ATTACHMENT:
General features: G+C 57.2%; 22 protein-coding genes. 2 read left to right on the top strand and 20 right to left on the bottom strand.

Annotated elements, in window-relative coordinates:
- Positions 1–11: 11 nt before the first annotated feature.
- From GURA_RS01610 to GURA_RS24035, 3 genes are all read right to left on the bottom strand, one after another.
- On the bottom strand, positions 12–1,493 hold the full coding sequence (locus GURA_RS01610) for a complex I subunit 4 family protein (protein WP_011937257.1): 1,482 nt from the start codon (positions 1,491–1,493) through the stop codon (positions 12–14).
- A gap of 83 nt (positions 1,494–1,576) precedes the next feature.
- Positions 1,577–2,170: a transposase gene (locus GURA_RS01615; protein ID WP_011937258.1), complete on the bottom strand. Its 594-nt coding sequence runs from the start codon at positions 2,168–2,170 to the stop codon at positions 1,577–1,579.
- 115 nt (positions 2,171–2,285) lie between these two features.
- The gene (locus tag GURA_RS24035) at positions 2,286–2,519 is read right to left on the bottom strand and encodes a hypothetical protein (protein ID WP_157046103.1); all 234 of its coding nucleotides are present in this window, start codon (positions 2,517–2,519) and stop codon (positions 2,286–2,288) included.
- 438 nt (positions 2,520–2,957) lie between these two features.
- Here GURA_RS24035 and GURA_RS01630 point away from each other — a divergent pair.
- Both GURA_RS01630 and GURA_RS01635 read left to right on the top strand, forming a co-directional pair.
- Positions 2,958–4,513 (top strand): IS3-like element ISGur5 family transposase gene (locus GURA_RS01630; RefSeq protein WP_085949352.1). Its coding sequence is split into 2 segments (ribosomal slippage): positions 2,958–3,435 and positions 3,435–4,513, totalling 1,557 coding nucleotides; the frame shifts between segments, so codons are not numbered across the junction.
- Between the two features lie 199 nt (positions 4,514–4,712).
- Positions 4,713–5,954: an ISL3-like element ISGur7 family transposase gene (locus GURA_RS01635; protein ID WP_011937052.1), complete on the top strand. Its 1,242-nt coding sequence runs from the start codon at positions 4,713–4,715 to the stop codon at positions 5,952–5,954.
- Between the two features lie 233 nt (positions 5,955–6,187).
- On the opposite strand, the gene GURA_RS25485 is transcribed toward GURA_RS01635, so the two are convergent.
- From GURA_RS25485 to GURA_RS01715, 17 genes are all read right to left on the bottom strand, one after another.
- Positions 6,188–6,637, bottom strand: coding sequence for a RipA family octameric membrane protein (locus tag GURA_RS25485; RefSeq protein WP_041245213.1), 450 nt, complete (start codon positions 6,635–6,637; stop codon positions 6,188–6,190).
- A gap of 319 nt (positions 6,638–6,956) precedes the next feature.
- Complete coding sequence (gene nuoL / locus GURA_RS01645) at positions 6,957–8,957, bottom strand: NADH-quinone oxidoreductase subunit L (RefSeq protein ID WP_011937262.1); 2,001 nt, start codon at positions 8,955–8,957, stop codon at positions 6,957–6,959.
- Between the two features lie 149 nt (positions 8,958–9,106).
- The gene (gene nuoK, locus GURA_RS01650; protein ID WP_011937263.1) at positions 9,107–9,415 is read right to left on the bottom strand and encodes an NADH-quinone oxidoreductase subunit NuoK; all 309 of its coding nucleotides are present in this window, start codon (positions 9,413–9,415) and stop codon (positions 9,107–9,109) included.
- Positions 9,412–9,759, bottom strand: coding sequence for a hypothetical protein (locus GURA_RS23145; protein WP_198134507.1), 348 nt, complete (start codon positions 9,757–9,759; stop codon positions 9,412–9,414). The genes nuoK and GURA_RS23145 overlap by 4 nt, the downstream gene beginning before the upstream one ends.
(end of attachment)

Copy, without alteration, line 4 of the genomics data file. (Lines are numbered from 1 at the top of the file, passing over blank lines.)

- From GURA_RS01610 to GURA_RS24035, 3 genes are all read right to left on the bottom strand, one after another.